American and European scientists who studied the concentration of the carbon-14 isotope in the annual tree rings of Switzerland, Germany, Ireland, Russia and the United States, were able to identify two previously unknown superflares on the Sun, which occurred in 7176 and 5259 BC. An article about this is pending in the journal Nature Communications, a preprint of the article is available on the In Review website.
The increase in atmospheric 14C by about 2% recorded for these events exceeds all previously known 14C peaks, but after taking into account the variations in the geomagnetic field, they are still comparable with the largest event of this kind, already detected earlier. It happened in 775 AD. Ice cores allow similar, albeit somewhat less accurate, measurements of beryllium-10 and chlorine-36 concentrations. Taken together, all of these methods can provide a very accurate description of such prehistoric events. These cataclysms are precisely time-stamped to correlate tree ring data with ice cores, providing information on extreme solar events.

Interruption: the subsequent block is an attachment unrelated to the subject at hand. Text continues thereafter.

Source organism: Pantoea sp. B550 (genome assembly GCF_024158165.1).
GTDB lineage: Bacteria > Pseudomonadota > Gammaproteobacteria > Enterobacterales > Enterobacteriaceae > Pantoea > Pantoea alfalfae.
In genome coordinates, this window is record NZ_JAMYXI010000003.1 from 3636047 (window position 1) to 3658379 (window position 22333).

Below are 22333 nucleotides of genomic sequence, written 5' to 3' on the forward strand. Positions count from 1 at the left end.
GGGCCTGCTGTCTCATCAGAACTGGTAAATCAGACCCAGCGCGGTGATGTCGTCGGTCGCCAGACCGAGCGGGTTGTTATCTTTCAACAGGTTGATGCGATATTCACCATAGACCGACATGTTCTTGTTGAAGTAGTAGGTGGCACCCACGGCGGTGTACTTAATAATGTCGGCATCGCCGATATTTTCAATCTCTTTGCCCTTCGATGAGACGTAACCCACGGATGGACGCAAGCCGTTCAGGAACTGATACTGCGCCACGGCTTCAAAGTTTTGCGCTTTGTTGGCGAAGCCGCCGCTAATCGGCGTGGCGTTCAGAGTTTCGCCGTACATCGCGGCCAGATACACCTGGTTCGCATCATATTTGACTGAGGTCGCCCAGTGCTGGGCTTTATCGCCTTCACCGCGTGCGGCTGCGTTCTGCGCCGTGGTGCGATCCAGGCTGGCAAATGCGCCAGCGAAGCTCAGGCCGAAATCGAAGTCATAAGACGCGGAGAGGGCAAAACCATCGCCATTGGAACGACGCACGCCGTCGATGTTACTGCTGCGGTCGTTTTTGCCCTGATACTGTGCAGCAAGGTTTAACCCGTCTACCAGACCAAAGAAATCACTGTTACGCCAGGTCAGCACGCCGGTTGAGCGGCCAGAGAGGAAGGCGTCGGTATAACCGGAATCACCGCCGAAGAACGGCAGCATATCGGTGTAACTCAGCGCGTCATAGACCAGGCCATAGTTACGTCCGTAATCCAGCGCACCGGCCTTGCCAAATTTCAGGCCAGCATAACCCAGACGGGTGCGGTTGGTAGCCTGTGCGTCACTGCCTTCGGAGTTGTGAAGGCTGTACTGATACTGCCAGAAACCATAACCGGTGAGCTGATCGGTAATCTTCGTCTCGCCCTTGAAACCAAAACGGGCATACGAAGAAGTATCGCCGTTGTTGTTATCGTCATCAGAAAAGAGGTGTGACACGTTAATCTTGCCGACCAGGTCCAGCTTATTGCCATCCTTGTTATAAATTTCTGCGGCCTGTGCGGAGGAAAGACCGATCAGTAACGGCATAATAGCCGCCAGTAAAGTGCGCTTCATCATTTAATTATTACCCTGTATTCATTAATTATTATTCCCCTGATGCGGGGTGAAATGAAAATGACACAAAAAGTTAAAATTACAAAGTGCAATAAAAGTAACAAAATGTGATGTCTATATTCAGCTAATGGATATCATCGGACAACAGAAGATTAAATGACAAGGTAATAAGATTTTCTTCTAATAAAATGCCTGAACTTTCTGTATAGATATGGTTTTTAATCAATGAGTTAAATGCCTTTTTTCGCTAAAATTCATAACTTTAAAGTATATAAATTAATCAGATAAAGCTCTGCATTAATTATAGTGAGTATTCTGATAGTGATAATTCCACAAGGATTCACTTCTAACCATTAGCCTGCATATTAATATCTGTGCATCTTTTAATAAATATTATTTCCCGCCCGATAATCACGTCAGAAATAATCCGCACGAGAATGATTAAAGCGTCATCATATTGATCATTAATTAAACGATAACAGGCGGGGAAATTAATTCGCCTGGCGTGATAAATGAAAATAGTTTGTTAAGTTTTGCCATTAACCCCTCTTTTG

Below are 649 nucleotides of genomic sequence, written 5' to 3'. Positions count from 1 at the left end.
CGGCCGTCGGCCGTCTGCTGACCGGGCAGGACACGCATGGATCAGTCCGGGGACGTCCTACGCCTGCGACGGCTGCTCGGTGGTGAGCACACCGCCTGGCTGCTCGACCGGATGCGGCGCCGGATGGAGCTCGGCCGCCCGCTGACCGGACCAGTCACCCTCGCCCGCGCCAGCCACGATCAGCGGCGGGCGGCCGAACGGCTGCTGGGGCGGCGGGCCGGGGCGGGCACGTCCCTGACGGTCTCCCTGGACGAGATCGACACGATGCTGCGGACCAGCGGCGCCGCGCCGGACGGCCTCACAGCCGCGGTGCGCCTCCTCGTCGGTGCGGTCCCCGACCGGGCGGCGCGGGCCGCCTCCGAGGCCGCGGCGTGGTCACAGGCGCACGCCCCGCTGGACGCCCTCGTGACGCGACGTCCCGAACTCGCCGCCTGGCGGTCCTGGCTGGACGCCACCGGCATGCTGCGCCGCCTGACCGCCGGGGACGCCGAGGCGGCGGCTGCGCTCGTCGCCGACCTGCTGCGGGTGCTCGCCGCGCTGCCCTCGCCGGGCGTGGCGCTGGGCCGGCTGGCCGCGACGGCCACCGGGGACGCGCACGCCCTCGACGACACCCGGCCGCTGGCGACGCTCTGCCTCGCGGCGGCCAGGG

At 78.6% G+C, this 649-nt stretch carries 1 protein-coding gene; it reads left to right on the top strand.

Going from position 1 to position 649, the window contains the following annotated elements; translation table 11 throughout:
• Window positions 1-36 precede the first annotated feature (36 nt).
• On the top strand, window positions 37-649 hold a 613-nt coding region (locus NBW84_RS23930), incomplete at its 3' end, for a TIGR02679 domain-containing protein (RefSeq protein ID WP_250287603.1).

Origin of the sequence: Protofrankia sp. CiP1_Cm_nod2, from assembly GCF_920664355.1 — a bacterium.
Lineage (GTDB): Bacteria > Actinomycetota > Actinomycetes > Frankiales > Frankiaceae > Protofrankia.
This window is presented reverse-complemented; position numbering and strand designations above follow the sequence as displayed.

In those days on Earth, nomadic hunter-gatherer tribes gradually gave way to the first agricultural settlements, and the lack of any modern technology allowed both of them to endure solar flares without any problems, except perhaps observing unusual flashes of the northern lights far to the south. However, mankind is well aware of the so-called Carrington event of 1859, when solar flares caused significant damage to Earth's technologies, causing a powerful geomagnetic storm, which manifested itself not only in unusual auroras, but also in electrical short circuits and sparks in telegraph lines. The three events under consideration were more powerful than this cataclysm by another order or two. If such an event occurs today, it could have the most devastating consequences for satellites in orbit and ground infrastructure. In March 1989, due to a geomagnetic storm in Canadian Quebec, electricity was cut for 12 hours, then the power system of the entire province was damaged, and this event was much weaker than even in 1859.